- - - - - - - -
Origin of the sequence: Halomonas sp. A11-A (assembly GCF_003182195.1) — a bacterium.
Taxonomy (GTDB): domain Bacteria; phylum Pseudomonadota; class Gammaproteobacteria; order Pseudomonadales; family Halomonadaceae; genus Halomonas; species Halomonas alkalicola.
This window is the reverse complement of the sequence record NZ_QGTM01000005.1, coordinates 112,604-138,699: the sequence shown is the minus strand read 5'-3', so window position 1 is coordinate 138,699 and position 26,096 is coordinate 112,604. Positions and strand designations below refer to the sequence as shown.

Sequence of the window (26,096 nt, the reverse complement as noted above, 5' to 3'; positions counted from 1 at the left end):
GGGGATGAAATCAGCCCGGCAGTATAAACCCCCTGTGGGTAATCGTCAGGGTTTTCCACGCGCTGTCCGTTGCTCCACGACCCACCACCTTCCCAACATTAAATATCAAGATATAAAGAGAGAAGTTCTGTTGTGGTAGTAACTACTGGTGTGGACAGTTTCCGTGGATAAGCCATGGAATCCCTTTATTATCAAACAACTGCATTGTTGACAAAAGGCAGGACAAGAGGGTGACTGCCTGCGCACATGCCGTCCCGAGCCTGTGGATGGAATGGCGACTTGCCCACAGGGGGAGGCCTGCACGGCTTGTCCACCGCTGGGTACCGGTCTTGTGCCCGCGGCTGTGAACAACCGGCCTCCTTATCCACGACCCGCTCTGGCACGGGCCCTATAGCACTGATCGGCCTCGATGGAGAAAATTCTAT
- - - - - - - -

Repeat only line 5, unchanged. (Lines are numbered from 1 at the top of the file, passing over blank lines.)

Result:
GGGGATGAAATCAGCCCGGCAGTATAAACCCCCTGTGGGTAATCGTCAGGGTTTTCCACGCGCTGTCCGTTGCTCCACGACCCACCACCTTCCCAACATTAAATATCAAGATATAAAGAGAGAAGTTCTGTTGTGGTAGTAACTACTGGTGTGGACAGTTTCCGTGGATAAGCCATGGAATCCCTTTATTATCAAACAACTGCATTGTTGACAAAAGGCAGGACAAGAGGGTGACTGCCTGCGCACATGCCGTCCCGAGCCTGTGGATGGAATGGCGACTTGCCCACAGGGGGAGGCCTGCACGGCTTGTCCACCGCTGGGTACCGGTCTTGTGCCCGCGGCTGTGAACAACCGGCCTCCTTATCCACGACCCGCTCTGGCACGGGCCCTATAGCACTGATCGGCCTCGATGGAGAAAATTCTAT